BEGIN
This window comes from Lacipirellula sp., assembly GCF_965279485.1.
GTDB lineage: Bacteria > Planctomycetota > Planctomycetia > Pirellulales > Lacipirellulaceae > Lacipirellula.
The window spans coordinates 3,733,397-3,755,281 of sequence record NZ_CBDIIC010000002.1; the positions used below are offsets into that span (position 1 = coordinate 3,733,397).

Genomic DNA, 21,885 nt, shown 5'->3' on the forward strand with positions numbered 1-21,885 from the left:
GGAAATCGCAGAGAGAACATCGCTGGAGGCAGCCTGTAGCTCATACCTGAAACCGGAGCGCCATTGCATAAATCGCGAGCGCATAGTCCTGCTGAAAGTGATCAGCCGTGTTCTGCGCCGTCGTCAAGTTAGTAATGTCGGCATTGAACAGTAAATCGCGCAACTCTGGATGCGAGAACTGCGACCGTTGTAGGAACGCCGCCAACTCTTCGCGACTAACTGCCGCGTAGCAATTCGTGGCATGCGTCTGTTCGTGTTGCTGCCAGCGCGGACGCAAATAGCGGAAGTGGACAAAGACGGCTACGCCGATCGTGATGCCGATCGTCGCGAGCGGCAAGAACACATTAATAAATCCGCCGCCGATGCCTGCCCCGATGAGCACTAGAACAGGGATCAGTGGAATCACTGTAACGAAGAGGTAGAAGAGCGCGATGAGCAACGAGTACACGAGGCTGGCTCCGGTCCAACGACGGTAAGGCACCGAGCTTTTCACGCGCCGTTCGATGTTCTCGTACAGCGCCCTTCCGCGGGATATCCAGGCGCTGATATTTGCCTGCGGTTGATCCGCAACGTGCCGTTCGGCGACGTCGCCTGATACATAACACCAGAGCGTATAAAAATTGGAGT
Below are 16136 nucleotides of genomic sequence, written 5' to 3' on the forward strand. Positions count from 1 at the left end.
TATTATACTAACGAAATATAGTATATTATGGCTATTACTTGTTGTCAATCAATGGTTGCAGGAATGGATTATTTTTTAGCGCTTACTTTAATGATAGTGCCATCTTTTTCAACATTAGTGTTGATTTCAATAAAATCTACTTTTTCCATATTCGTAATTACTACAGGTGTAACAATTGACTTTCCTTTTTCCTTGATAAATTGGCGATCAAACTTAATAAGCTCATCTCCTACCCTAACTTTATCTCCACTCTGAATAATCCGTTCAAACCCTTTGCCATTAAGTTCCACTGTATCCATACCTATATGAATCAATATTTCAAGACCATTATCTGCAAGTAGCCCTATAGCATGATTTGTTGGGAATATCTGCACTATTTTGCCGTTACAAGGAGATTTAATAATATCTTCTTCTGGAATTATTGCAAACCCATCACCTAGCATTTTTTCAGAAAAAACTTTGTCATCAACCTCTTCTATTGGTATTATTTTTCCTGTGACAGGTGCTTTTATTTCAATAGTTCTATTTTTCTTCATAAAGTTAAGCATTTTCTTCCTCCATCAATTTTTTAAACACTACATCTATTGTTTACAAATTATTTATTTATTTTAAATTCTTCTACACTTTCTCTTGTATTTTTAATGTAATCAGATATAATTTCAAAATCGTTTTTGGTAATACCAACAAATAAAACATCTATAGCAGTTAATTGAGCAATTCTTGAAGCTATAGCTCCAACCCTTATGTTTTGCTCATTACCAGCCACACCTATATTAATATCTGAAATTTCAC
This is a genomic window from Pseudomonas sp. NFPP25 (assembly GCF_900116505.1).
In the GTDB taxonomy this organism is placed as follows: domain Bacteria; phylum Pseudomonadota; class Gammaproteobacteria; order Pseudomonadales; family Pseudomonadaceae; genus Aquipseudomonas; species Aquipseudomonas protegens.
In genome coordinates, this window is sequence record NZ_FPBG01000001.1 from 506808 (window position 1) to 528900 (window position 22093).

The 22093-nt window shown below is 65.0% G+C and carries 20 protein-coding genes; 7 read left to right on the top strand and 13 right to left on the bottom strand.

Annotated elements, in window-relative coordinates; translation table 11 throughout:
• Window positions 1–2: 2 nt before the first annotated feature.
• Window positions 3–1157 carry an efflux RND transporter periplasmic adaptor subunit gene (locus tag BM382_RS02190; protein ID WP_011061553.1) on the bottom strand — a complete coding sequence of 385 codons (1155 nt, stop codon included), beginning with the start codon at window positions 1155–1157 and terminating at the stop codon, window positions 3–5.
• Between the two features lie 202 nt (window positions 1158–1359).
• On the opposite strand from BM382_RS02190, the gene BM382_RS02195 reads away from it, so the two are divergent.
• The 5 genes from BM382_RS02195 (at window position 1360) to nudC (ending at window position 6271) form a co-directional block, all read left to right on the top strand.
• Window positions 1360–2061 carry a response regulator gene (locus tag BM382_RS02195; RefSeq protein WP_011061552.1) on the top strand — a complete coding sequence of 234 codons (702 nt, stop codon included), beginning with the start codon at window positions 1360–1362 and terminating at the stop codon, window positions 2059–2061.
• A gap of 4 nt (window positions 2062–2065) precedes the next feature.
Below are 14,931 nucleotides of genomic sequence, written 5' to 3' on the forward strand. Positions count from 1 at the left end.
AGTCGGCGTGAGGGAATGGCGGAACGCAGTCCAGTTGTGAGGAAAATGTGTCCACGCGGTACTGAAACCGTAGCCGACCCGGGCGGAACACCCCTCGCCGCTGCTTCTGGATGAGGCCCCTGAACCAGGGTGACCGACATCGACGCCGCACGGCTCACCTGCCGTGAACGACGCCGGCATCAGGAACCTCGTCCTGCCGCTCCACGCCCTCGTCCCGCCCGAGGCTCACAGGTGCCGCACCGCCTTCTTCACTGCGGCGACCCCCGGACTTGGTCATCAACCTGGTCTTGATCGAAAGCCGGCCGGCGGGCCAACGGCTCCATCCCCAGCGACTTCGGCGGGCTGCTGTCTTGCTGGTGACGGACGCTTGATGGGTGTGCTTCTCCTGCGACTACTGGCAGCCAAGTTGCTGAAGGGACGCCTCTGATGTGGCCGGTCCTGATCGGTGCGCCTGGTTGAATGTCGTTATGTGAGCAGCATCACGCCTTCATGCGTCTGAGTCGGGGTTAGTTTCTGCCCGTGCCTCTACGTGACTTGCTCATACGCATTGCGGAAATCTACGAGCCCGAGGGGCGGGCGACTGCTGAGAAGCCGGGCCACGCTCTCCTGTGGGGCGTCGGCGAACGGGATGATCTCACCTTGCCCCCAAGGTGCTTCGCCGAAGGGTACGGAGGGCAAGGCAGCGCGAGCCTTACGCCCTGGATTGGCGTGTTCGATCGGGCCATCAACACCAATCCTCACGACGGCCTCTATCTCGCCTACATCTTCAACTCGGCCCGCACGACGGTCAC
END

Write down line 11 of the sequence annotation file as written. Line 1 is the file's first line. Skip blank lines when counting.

The 22093-nt window shown below is 65.0% G+C and carries 20 protein-coding genes; 7 read left to right on the top strand and 13 right to left on the bottom strand.